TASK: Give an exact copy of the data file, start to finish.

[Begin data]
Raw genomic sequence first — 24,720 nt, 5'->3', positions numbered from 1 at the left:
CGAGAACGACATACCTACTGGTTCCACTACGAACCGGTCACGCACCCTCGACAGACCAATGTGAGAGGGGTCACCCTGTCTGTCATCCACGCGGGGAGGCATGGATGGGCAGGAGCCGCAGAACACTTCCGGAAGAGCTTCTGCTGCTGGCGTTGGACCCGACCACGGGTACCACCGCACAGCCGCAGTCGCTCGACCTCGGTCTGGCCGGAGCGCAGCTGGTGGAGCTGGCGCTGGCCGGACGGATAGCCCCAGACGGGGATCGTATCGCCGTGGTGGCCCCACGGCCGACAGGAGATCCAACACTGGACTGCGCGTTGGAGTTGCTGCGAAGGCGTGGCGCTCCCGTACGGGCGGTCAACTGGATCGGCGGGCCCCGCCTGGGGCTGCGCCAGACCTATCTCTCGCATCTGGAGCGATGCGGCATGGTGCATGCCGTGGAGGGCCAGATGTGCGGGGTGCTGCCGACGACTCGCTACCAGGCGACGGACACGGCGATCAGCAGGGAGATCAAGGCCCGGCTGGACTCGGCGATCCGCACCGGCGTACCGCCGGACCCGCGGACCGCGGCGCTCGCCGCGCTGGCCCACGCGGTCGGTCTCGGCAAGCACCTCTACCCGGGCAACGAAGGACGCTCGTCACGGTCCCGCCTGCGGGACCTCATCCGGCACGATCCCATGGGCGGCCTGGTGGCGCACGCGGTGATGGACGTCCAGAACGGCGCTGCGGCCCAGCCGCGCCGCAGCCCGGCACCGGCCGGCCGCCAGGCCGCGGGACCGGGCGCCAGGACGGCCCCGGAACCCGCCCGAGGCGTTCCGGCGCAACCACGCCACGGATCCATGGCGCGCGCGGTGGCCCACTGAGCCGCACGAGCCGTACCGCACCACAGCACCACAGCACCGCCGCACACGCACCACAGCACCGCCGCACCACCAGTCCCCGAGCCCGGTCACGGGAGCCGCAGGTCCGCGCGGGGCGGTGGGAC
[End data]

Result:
Raw genomic sequence first — 24,720 nt, 5'->3', positions numbered from 1 at the left:
CGAGAACGACATACCTACTGGTTCCACTACGAACCGGTCACGCACCCTCGACAGACCAATGTGAGAGGGGTCACCCTGTCTGTCATCCACGCGGGGAGGCATGGATGGGCAGGAGCCGCAGAACACTTCCGGAAGAGCTTCTGCTGCTGGCGTTGGACCCGACCACGGGTACCACCGCACAGCCGCAGTCGCTCGACCTCGGTCTGGCCGGAGCGCAGCTGGTGGAGCTGGCGCTGGCCGGACGGATAGCCCCAGACGGGGATCGTATCGCCGTGGTGGCCCCACGGCCGACAGGAGATCCAACACTGGACTGCGCGTTGGAGTTGCTGCGAAGGCGTGGCGCTCCCGTACGGGCGGTCAACTGGATCGGCGGGCCCCGCCTGGGGCTGCGCCAGACCTATCTCTCGCATCTGGAGCGATGCGGCATGGTGCATGCCGTGGAGGGCCAGATGTGCGGGGTGCTGCCGACGACTCGCTACCAGGCGACGGACACGGCGATCAGCAGGGAGATCAAGGCCCGGCTGGACTCGGCGATCCGCACCGGCGTACCGCCGGACCCGCGGACCGCGGCGCTCGCCGCGCTGGCCCACGCGGTCGGTCTCGGCAAGCACCTCTACCCGGGCAACGAAGGACGCTCGTCACGGTCCCGCCTGCGGGACCTCATCCGGCACGATCCCATGGGCGGCCTGGTGGCGCACGCGGTGATGGACGTCCAGAACGGCGCTGCGGCCCAGCCGCGCCGCAGCCCGGCACCGGCCGGCCGCCAGGCCGCGGGACCGGGCGCCAGGACGGCCCCGGAACCCGCCCGAGGCGTTCCGGCGCAACCACGCCACGGATCCATGGCGCGCGCGGTGGCCCACTGAGCCGCACGAGCCGTACCGCACCACAGCACCACAGCACCGCCGCACACGCACCACAGCACCGCCGCACCACCAGTCCCCGAGCCCGGTCACGGGAGCCGCAGGTCCGCGCGGGGCGGTGGGAC